Tip O’ Neil famously observed, “All politics is local.” These days, it seems that we need to revise O’Neil’s adage and start saying, “All political responsibility is local.” With the political gears stuck in Congress and Washington divided, America’s mayors have stepped up and said, “We’ll take the lead.” Every day, in cities and towns across the country, it is America’s mayors who are hard at work building bipartisanship and tackling the big problems our country faces.
With Washington paralyzed, more and more responsibility for spurring innovation and growth now falls on the shoulders of cities. The challenges facing our country are clear. We’re recovering from the worst recession since the 1930s. Our education system is not preparing students for the jobs of the future. Our outdated infrastructure is not keeping pace with the emerging economies of China, Brazil, and India.
America’s mayors get it. Now is the time to put results over rhetoric and progress over politics. So we are leading the way on job creation, education reform, and infrastructure investment.
In Jacksonville, Fla., Mayor Alvin Brown is charting the economic future of his region by spearheading an impressive expansion of the Port of Jacksonville and growing his local export sector. In New Orleans, La., Mayor Mitch Landrieu knows that cultural tourism is one of the most dynamic industries and an important source of jobs. That’s why he has led the way with such initiatives as the NOLA Business Alliance, the World Cultural Economic Forum, and his New Orleans Tourism Marketing Corp.
While states are slashing education budgets, cities are blazing new trails in education reform and finding innovative ways to ensure that our children are career ready.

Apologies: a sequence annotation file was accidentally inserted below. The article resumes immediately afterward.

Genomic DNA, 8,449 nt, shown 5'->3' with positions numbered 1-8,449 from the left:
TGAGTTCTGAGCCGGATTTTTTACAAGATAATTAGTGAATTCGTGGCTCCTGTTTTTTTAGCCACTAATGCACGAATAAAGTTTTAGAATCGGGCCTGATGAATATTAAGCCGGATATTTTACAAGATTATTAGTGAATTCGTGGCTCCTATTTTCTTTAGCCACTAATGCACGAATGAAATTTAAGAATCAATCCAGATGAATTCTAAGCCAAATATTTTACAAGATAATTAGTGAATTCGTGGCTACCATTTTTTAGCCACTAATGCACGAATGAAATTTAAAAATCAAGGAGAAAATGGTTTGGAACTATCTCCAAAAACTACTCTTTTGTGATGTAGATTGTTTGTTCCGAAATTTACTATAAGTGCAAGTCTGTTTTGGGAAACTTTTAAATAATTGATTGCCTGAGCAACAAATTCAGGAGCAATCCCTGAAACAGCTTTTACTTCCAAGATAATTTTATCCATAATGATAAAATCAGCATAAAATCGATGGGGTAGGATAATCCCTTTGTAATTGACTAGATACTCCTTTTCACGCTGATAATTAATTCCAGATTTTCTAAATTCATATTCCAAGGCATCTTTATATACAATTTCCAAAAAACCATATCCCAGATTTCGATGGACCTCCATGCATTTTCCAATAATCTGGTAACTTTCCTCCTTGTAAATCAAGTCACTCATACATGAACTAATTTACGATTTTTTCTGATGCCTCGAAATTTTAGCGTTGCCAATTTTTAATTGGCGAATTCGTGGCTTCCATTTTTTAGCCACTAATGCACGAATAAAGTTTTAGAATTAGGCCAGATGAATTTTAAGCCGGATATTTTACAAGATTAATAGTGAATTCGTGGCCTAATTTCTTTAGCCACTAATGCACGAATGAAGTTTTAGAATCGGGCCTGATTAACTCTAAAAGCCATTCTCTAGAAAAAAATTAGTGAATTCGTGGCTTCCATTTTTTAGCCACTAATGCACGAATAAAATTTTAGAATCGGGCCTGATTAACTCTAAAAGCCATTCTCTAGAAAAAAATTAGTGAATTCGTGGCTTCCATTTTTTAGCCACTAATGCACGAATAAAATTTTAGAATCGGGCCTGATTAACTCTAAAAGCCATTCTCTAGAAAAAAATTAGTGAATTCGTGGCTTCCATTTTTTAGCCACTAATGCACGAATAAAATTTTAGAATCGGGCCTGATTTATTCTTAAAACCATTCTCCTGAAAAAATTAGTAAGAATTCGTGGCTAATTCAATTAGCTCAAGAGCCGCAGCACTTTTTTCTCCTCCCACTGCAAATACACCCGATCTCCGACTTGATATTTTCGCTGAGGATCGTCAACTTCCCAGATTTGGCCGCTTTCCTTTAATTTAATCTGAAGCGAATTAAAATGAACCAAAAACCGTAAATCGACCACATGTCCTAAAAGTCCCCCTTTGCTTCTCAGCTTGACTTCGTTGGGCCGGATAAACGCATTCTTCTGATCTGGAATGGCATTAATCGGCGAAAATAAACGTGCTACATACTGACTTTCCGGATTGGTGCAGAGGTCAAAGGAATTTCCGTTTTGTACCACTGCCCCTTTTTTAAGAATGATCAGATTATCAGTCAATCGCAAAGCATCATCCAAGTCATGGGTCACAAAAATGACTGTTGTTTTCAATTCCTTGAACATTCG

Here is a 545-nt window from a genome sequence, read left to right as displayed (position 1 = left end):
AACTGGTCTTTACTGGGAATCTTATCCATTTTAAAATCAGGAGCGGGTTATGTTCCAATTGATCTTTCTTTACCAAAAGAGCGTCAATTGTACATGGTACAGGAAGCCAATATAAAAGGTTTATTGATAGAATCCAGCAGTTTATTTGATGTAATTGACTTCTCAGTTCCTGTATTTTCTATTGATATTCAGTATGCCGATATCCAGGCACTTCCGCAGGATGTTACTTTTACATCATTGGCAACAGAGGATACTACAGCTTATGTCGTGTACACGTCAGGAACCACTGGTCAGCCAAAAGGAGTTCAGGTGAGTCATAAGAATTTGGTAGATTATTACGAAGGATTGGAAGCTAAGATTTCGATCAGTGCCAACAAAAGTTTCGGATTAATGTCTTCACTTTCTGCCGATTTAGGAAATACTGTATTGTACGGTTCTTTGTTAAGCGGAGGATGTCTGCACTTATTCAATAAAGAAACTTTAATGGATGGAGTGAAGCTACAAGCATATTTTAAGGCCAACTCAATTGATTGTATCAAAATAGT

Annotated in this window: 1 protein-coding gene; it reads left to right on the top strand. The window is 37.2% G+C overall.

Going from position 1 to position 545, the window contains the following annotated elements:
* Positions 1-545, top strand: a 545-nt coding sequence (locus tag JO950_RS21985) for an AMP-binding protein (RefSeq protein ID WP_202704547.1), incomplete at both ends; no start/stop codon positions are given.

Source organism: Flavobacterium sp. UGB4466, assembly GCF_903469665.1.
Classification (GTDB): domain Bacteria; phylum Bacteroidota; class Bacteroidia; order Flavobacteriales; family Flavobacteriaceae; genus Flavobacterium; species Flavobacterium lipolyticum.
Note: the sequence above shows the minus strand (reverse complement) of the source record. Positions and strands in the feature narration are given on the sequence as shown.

In Sacramento, Calif., Mayor Kevin Johnson has raised millions of dollars and worked in partnership with the national nonprofit City Year to place tutors in Sacramento schools. In Philadelphia, Mayor Michael Nutter has led the charge on education reform by restructuring, and even replacing, schools that are not serving students.
And while Washington is retreating from making the critical investments we need in our infrastructure, cities are finding creative ways to finance the needed improvements while putting their residents into good-paying jobs.
In Los Angeles, through Measure R, our half-penny sales tax, we are investing $40 billion, building a 21st-century transportation network, and creating more than 400,000 jobs. In Chicago, Mayor Rahm Emanuel--without raising taxes--has created a $7 billion fund that will fill potholes, build parks, repair aging sewer pipes, and put 30,000 Chicagoans in good-paying jobs.
We’re doing all of this in cities that are undergoing profound demographic change. Los Angeles is one of the most diverse cities in the country. You can hear 224 languages spoken in our neighborhoods, on our streets, and at our plazas. Angelenos hail from over 140 countries, and we have the largest population of Mexicans, Armenians, and Koreans outside of their home country, just to name a few.
Last week was an important first step with passage of a Surface Transportation Bill that included America Fast Forward. This innovative federal loan program will allow Los Angeles and cities across this country to speed the expansion of their transit systems while accelerating the creation of one million jobs.
Let’s build on that momentum to take on the tough challenges.
This Op-Ed originally appeared in The National Journal. To read the entire piece click here.
Antonio R. Villaraigosa is mayor of the City of Los Angeles and former president of the U.S. Conference of Mayors.